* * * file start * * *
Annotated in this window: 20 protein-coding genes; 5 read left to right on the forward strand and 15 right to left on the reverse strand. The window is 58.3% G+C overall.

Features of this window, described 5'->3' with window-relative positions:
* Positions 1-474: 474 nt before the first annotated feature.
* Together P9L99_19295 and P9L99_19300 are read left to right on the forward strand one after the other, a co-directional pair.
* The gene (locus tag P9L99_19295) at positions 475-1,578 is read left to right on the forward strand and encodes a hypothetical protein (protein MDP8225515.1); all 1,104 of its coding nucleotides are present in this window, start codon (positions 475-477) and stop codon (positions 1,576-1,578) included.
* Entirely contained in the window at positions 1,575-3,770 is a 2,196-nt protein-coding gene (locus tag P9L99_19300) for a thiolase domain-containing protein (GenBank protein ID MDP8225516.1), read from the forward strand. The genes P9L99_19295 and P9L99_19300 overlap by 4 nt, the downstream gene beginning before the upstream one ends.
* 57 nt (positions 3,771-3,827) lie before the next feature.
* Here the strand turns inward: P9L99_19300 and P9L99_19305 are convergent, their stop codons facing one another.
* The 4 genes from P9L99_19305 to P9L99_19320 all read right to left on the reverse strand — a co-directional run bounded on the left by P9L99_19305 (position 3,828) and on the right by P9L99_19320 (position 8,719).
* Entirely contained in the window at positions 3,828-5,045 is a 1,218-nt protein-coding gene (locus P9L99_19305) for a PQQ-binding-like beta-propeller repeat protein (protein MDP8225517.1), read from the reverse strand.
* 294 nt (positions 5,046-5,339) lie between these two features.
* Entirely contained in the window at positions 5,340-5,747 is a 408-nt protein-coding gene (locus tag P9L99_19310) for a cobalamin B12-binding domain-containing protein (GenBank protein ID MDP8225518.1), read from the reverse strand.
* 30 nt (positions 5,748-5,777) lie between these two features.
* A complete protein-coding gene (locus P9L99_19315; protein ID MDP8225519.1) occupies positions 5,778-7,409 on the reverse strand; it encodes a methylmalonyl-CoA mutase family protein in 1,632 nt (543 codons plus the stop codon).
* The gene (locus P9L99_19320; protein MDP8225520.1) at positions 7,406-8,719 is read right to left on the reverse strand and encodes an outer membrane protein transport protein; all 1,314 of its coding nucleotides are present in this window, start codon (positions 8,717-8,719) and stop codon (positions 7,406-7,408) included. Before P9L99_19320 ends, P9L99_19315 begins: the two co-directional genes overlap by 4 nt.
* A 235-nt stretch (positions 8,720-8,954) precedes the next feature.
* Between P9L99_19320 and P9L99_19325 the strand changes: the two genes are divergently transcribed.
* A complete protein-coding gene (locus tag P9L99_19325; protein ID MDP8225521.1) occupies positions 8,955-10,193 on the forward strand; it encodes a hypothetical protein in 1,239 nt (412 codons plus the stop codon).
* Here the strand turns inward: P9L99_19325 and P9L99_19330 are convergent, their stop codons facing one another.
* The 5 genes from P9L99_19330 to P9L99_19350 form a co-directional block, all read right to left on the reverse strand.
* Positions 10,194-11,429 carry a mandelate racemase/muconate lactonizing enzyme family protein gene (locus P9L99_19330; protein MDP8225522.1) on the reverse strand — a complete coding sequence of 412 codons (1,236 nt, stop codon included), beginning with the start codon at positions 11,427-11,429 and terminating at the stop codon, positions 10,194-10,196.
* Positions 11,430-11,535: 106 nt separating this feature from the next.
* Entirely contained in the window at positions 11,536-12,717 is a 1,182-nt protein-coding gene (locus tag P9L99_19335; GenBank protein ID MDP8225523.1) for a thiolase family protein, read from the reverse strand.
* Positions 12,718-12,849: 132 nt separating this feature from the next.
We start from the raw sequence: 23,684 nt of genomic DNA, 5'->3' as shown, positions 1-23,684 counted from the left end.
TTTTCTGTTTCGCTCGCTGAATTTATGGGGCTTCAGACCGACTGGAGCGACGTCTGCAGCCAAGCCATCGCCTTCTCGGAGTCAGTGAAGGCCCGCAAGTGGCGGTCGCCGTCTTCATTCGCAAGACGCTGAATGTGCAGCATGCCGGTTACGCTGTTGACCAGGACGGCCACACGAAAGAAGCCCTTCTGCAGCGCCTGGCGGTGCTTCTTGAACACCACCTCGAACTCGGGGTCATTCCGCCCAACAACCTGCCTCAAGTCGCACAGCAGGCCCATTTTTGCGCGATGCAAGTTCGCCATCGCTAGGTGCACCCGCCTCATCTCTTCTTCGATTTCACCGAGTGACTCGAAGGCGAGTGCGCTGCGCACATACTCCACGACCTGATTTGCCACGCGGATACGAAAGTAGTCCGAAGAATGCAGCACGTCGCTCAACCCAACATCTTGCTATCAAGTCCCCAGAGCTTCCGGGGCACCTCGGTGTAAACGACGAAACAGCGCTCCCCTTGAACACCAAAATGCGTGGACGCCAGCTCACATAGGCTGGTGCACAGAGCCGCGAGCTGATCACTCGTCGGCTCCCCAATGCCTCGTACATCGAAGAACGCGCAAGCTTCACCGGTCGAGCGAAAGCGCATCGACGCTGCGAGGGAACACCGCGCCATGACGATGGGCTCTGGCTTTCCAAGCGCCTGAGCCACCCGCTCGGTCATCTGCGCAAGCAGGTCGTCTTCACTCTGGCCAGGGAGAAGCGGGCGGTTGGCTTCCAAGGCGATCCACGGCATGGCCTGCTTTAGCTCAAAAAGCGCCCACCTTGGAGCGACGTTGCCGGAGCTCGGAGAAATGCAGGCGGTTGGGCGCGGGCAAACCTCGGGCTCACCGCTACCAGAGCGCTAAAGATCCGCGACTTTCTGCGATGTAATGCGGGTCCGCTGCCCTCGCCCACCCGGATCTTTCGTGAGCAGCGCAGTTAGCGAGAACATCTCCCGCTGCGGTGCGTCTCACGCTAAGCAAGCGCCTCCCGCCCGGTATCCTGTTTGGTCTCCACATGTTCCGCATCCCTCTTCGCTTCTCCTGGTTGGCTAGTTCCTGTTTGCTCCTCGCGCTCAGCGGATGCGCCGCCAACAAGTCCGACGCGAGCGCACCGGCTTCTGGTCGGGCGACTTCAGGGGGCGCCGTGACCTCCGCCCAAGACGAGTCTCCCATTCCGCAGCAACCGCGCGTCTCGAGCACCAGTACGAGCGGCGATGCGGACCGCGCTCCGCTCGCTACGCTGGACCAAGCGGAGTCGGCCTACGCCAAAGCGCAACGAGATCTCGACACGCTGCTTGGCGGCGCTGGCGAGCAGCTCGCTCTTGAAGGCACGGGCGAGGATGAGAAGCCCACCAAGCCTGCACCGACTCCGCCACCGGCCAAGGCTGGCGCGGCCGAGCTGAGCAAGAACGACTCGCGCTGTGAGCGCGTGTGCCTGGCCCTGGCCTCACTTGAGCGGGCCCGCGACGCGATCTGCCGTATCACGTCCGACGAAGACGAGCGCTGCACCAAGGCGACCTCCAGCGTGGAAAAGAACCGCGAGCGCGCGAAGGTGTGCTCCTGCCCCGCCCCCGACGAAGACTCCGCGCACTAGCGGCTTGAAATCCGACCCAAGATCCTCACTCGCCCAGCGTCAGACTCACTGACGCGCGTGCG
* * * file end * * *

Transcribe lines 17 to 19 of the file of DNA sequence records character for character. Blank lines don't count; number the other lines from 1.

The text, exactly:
* Between P9L99_19320 and P9L99_19325 the strand changes: the two genes are divergently transcribed.
* A complete protein-coding gene (locus tag P9L99_19325; protein ID MDP8225521.1) occupies positions 8,955-10,193 on the forward strand; it encodes a hypothetical protein in 1,239 nt (412 codons plus the stop codon).
* Here the strand turns inward: P9L99_19325 and P9L99_19330 are convergent, their stop codons facing one another.